The Pregnancy Bond. Lucy Gordon
“You can’t study and do a job if you’re pregnant. You mustn’t take risks.”
“Fine. I’ll be careful. Jake, understand this—I am having a baby. I am, not we are.”
“You’ve already made that clear. But I told you before that I owe you, and I’d like to help. You have to let me support you.”
“I don’t have to do anything,” Kelly said through gritted teeth.
“So what are you going to do for money?” Jake demanded.
“I don’t know,” she yelled back. “Put a lodger in my spare room. I’ll think of something. But I’ll tell you this, I won’t be asking you for permission.”
“You’re brilliant! Meet your first lodger. I need somewhere to crash, and with my rent you’ll be able to leave your job. It makes sense!”
The possibility of parenthood: for some couples it’s a seemingly impossible dream.
For others, it’s an unexpected surprise….
Or perhaps it’s a planned pregnancy that brings a husband and wife closer together…or turns their marriage upside down?
One thing is for sure, life will never be the same when they find themselves having a baby…maybe!
This emotionally compelling miniseries from Harlequin Romance® will warm your heart and bring a tear to your eye….
The Pregnancy Bond
ON KELLY’S eighth wedding anniversary she gave a party to celebrate her divorce.
Strictly speaking it was ‘their’ divorce, but of course Jake was missing, as he had been for most of the big events in their marriage. He probably wasn’t even in the country, so it was natural that he didn’t show up.
That, plus the fact that she hadn’t invited him.
She had a lot to celebrate and she was going to do it in style. She’d just embarked on the college course she’d rejected eight years ago in favour of marriage, and this time she was going to stay. She was going to graduate with honours. And she was going to forget Jake Lindley had ever existed.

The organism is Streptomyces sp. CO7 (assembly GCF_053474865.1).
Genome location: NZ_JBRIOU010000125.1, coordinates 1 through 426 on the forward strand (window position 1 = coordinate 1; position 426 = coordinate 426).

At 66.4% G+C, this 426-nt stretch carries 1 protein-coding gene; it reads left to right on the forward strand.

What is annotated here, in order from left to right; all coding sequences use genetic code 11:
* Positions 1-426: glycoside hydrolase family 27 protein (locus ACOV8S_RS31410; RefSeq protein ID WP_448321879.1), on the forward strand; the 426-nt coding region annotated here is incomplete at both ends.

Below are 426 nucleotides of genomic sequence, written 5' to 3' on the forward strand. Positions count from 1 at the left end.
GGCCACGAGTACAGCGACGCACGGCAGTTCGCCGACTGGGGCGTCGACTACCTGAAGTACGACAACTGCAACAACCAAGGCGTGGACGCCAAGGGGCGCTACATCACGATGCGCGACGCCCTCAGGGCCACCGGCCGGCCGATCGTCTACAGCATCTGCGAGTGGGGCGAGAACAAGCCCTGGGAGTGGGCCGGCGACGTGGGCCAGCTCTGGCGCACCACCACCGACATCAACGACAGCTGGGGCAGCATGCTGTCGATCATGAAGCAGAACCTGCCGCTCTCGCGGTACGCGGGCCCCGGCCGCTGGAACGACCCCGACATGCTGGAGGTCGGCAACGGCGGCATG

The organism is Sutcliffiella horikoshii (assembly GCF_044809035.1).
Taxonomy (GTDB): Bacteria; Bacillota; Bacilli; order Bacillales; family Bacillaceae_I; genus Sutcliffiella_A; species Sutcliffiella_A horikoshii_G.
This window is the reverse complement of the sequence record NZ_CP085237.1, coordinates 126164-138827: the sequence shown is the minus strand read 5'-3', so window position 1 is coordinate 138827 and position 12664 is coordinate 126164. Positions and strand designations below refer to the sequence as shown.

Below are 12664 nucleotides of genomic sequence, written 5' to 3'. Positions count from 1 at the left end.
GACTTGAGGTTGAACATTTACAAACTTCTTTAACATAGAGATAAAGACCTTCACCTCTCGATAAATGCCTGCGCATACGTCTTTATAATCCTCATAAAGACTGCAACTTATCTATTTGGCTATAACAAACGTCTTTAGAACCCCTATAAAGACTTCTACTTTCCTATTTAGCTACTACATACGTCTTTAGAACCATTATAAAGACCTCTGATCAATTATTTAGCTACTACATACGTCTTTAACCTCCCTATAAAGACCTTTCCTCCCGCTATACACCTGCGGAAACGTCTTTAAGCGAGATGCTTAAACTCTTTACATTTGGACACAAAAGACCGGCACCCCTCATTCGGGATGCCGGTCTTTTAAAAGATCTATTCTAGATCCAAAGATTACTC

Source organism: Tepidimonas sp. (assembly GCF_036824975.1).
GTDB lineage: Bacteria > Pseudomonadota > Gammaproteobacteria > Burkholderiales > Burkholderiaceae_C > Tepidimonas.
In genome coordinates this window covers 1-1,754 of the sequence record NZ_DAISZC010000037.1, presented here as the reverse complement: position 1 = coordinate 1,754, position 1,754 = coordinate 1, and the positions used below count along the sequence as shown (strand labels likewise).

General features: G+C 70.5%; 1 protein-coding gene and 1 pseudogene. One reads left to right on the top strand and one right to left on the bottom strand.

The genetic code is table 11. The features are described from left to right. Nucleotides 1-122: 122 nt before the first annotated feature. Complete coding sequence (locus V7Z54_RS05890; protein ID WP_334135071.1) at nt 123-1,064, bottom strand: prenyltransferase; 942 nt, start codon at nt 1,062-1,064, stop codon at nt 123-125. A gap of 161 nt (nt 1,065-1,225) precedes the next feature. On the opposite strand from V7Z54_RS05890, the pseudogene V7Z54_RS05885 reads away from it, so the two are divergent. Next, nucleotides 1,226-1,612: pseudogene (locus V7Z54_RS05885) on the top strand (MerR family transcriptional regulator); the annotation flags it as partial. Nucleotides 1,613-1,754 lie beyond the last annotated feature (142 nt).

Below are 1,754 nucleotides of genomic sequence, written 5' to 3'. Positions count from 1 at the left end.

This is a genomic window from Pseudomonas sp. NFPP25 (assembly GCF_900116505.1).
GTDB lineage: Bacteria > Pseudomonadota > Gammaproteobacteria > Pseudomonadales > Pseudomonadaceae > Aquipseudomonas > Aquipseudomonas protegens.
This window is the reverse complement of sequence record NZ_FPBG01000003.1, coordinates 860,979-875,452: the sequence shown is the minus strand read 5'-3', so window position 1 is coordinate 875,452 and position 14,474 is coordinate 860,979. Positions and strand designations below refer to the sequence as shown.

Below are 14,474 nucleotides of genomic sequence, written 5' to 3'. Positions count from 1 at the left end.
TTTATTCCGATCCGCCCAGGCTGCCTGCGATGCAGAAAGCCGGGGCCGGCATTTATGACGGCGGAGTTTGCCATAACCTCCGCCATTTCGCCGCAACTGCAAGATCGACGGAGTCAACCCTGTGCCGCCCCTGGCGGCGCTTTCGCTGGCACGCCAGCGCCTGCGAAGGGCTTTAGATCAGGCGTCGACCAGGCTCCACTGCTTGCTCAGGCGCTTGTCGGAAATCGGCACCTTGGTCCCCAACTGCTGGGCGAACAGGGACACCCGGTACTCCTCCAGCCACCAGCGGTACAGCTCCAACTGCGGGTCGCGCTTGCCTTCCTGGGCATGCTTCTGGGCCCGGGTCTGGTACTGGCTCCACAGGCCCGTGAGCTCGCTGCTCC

Not that that would be easy when his face seemed to crop up every time she turned the television on. ‘Jake Lindley, reporting in the thick of the riots…. Jake Lindley digs deep and finds the truth you weren’t supposed to know…’
Jake Lindley was a hero, a handsome, hard-bodied, daredevil, sexy icon of the media age, with keen eyes and a wicked smile that said ‘come hither’ to every red-blooded woman within radius. But he’d broken Kelly’s heart and she was well rid of him.
This was her world now, this cosy apartment filled with the friends she’d made since joining college a few weeks ago. At twenty-six she was older than most of the students, and there was also a sprinkling of the younger professors, especially the handsome Carl, her teacher on the archaeology course. He was in the middle of the floor, dancing madly, apparently with two partners at once. He waved for her to join them, and she waved back, but indicated that she had some drinks to serve first. He winked and mouthed a wolf-whistle.
‘He fancies you,’ said a voice at Kelly’s elbow. She turned and saw Marianne, Carl’s sister, sipping champagne.
‘He winks at everything in skirts,’ Kelly said, with perfect truth.